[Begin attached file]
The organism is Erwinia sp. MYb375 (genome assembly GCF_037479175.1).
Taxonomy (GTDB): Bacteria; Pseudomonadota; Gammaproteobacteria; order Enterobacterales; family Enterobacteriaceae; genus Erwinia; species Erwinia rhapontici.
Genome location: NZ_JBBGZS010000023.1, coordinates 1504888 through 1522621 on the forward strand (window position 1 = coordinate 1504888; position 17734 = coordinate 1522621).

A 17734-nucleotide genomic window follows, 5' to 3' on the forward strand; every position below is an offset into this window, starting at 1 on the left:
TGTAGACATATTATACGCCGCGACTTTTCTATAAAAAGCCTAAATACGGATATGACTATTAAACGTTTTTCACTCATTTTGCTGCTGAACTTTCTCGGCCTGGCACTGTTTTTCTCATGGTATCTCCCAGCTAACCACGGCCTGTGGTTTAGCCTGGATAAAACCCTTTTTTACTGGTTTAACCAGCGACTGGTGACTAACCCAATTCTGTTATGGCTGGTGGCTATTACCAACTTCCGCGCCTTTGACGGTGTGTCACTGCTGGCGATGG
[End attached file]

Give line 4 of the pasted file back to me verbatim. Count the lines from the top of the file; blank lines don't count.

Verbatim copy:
A 17734-nucleotide genomic window follows, 5' to 3' on the forward strand; every position below is an offset into this window, starting at 1 on the left: